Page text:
Looks like the car industry is going to enter the electronic bike business. I heard rumblings of this back in January at CES where auto manufacturers, who wanted to show off all their latest technology, said they wanted to get serious about electronic bicycles.
Ford told USA Today (thanks SZS for sending me the link) that their Hands on Mobility project is “experimenting with the production of electronic bicycles, studying how the products will interact with cars, buses and other forms of transportation.”
Ford believes they have the wherewithal to introduce electronic bicycles that will “take innovation to the next level in connectivity, mobility, autonomous vehicles, the customer experience and big data.”
In other words, adopt some of the technology used in cars and incorporate them into bicycles. Ford may be the first to use rear-facing ultrasonic sensors which will alert bikers when cars gets too close. Or, Ford bikes will feature its own GPS system for optional cycling routes.
My prediction? We will all be using e-bikes over the next 10 years for mass transpiration.
I found this map on Get StumbledUpon. The Centers for Disease Control and Prevention wanted Americans to know the unusual causes of death that took place in each city. There was no special or private message accompanying this map, just some eye-popping information. Sorry for being such a downer.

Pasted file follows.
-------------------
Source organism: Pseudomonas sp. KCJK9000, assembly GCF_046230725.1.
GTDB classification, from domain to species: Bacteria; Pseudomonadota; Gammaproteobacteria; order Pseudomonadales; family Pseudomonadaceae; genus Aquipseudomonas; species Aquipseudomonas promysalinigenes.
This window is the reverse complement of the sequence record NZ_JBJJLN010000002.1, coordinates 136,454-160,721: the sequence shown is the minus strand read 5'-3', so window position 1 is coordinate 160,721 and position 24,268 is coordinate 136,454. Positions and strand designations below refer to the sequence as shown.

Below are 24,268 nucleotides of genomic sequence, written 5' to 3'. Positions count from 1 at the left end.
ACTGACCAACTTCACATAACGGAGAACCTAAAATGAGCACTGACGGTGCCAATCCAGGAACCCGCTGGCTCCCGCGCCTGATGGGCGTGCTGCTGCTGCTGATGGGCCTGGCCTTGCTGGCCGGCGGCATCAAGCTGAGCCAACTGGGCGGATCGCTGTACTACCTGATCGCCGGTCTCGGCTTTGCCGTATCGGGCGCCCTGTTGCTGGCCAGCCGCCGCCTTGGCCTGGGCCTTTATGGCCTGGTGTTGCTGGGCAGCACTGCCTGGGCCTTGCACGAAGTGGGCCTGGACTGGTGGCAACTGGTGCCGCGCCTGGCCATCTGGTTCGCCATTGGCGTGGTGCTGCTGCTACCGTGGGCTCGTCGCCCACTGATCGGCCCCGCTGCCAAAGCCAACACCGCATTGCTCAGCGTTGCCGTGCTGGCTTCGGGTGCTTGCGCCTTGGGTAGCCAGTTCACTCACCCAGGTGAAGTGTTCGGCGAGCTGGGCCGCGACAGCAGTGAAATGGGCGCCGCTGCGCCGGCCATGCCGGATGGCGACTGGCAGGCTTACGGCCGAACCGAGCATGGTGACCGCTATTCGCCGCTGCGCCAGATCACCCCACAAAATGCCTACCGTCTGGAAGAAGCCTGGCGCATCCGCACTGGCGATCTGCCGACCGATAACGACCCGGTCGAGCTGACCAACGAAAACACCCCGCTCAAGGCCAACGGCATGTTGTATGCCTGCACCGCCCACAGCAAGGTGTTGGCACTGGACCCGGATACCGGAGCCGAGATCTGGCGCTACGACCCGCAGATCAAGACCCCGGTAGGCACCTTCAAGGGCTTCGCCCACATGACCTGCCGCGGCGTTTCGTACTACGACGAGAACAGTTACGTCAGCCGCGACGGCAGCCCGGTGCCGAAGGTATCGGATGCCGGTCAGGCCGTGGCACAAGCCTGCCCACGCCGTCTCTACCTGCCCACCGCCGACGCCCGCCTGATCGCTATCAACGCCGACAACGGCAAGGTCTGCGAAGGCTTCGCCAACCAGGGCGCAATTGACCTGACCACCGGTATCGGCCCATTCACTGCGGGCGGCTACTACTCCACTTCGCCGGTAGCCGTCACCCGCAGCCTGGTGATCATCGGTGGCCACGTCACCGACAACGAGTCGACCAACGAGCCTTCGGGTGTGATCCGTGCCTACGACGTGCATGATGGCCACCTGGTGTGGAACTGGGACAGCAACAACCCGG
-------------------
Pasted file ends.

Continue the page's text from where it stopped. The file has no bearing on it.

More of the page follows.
The CDC recently released this infographic to show off the “most distinctive causes of death” in each of the 50 states. It’s also available on the CDC website. This is a result of data from 2000 to 2010.
The CDC doesn’t mean that you are going to die of the same causes. The Center just wanted to share statistics.
I feel we are living in miraculous times when it comes to technological advancements in medicine. CNN just did a spectacular feature on neurologist Kelly Foote and neurosurgeon Michael Okun. Together, they gave a famous TED talk where the two doctors spelled out the details of direct brain stimulation.
What does that mean? Both doctors strategically implant electrodes inside the skulls of patients to alleviate symptoms of tremor, multiple sclerosis and even OCD.
You have to see how this works. It is quite remarkable. Your brain speaks a binary language, just like your computer. That’s all you need to know before you watch the video.